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#ActualReflexus

Posted 25 May 2013 - 08:34 PM

"diffraction within the sub-layers of surfaces"? Chromatic aberration is a property of the observer's lens, not of the scene itself

 

Subtle caustics which look like chromatic aberration. Specifically, these "caustics" don't necessarily become effectively evident after reflecting off another surface, but instead they directly hit the eye. I know I'm not using any terms correctly, but at the moment I'm not really focused on exactly what to call it.

 

The only thing that appears unnatural to me (besides the subtle halos left where you removed the flares) is that the little puddle of water middle-left seems unnaturally dim.

 

Yes, I did notice I messed that up and I soon fixed it after uploading the picture you see there. Since you've already noticed yourself, I won't upload the fixed version.


#5Reflexus

Posted 25 May 2013 - 08:31 PM

"diffraction within the sub-layers of surfaces"? Chromatic aberration is a property of the observer's lens, not of the scene itself

 

Subtle caustics which look like chromatic aberration. Specifically, these "caustics" don't necessarily become effectively evident after reflecting off another surface, but instead they directly hit the eye. And I know I'm not using any terms correctly, but at the moment I'm not really focused on exactly what to call it.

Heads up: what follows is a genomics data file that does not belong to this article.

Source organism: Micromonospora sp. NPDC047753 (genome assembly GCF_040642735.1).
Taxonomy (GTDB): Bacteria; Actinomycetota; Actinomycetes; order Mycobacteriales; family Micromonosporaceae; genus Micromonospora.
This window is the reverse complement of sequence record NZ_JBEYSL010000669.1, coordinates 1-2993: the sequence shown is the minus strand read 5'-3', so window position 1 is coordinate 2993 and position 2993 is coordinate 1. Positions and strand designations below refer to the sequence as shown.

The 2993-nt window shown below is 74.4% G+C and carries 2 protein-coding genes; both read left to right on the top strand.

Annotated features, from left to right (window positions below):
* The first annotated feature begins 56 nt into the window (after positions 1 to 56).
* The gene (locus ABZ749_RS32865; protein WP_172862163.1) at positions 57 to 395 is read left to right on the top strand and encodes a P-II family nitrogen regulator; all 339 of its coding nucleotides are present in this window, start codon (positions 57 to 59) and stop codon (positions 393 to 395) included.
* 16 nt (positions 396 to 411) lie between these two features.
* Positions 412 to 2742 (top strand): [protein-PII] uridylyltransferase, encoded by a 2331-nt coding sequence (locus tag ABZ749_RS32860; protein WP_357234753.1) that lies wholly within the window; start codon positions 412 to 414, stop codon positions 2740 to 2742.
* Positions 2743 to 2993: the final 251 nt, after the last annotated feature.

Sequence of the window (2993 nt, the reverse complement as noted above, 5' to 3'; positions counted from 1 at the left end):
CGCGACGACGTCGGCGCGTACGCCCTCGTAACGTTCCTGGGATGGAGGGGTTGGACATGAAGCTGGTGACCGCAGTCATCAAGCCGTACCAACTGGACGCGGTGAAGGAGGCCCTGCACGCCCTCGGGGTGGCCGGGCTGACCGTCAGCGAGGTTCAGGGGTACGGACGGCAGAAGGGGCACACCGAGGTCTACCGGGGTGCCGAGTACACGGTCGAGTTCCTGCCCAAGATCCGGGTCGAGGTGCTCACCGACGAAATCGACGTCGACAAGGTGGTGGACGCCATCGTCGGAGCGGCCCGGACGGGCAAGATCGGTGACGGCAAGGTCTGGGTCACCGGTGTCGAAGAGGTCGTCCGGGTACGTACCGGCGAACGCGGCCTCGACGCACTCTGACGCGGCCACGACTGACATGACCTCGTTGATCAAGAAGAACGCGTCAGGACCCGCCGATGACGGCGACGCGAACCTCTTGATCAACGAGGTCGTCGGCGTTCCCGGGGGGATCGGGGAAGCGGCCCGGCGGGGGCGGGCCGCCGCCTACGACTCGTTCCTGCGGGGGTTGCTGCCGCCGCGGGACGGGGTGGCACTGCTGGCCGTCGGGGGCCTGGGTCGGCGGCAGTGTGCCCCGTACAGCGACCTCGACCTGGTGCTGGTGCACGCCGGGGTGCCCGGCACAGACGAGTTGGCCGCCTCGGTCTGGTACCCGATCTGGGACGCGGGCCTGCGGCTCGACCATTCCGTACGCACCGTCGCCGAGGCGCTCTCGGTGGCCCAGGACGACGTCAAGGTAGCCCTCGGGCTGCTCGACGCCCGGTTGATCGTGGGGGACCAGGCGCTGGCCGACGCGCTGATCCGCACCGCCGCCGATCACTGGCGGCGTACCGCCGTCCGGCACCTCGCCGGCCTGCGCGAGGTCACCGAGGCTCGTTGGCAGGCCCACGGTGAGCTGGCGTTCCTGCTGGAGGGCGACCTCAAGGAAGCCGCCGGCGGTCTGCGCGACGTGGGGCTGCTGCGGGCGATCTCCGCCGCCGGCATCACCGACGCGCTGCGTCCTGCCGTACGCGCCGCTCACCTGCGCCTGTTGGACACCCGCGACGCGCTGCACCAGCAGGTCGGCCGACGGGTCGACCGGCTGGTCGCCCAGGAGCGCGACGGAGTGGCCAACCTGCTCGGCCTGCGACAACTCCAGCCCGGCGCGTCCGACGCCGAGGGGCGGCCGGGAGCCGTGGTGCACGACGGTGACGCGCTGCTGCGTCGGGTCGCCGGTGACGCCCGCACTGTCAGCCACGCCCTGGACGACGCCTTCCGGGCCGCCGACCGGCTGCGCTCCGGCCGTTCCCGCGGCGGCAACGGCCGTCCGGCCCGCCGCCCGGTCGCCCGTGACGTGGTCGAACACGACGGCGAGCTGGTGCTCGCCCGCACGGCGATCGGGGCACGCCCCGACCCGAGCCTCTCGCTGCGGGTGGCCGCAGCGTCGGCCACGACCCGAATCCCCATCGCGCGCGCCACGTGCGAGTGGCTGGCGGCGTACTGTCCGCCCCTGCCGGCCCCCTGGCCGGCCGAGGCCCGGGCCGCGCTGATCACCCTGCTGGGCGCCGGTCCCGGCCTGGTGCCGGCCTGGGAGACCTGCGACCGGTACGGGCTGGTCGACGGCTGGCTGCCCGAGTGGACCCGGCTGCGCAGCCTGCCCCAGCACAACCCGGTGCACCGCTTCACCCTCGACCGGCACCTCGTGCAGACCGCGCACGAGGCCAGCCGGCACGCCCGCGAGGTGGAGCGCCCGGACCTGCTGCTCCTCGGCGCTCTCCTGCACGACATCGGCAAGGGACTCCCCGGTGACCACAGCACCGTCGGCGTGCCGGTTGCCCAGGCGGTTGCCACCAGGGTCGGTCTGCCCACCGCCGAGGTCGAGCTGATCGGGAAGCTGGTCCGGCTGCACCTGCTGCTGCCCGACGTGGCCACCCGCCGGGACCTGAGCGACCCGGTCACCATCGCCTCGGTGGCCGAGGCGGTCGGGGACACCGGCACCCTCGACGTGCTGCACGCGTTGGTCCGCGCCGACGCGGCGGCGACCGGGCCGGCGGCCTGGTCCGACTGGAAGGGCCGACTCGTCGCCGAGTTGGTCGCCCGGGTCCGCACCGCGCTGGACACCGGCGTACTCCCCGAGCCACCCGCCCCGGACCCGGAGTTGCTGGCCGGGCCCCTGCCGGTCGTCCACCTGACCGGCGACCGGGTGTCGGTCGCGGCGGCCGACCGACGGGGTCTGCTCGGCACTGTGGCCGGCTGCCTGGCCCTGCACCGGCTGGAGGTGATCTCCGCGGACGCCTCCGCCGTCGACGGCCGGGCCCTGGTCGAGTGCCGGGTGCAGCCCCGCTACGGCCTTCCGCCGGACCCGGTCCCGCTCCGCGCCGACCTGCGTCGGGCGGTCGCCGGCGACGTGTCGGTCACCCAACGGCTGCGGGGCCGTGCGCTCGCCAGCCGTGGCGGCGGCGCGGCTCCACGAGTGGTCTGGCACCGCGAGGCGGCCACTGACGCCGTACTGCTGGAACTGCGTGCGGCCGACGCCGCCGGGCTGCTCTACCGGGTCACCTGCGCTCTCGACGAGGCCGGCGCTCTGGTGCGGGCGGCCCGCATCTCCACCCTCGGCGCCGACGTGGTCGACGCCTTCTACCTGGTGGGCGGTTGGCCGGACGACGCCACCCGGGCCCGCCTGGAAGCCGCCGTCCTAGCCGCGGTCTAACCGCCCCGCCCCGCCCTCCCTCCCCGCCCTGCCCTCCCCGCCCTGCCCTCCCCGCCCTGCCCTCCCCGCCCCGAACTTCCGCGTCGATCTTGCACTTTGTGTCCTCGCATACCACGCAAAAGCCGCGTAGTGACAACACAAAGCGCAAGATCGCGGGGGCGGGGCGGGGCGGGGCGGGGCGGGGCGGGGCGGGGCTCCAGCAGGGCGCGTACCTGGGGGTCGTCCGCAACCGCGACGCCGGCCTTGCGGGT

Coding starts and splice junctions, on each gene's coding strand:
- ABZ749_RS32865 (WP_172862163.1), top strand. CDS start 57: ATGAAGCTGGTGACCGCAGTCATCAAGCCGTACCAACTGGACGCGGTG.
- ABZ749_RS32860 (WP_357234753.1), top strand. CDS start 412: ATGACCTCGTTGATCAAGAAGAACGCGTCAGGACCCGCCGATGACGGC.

The only thing that appears unnatural to me (besides the subtle halos left where you removed the flares) is that the little puddle of water middle-left seems unnaturally dim.

 

Yes, I did notice I messed that up and I soon fixed it after uploading the picture you see there. Since you've already noticed yourself, I won't upload the fixed version.


#4Reflexus

Posted 25 May 2013 - 08:29 PM

"diffraction within the sub-layers of surfaces"? Chromatic aberration is a property of the observer's lens, not of the scene itself

 

Subtle caustics which look like chromatic aberration. Specifically, these "caustics" don't necessarily become effectively evident after reflecting off another surface, but instead they directly hit the eye. And I know I'm not using any terms correctly, but at the moment I'm not really focused on exactly what to call it.


#3Reflexus

Posted 25 May 2013 - 08:27 PM

"diffraction within the sub-layers of surfaces"? Chromatic aberration is a property of the observer's lens, not of the scene itself

 

Subtle caustics which look like chromatic aberration (because instead of being seen reflected off another surface, they directly hit the eye). And I know I'm not using any terms correctly, but at the moment I'm not really focused on exactly what to call it.


#2Reflexus

Posted 25 May 2013 - 08:26 PM

"diffraction within the sub-layers of surfaces"? Chromatic aberration is a property of the observer's lens, not of the scene itself

 

Subtle caustics which look like chromatic aberration. And I know I'm not using any terms correctly, but at the moment I'm not really focused on exactly what to call it.


#1Reflexus

Posted 25 May 2013 - 08:25 PM

"diffraction within the sub-layers of surfaces"? Chromatic aberration is a property of the observer's lens, not of the scene itself

 

Subtle caustics which look like chromatic aberration.


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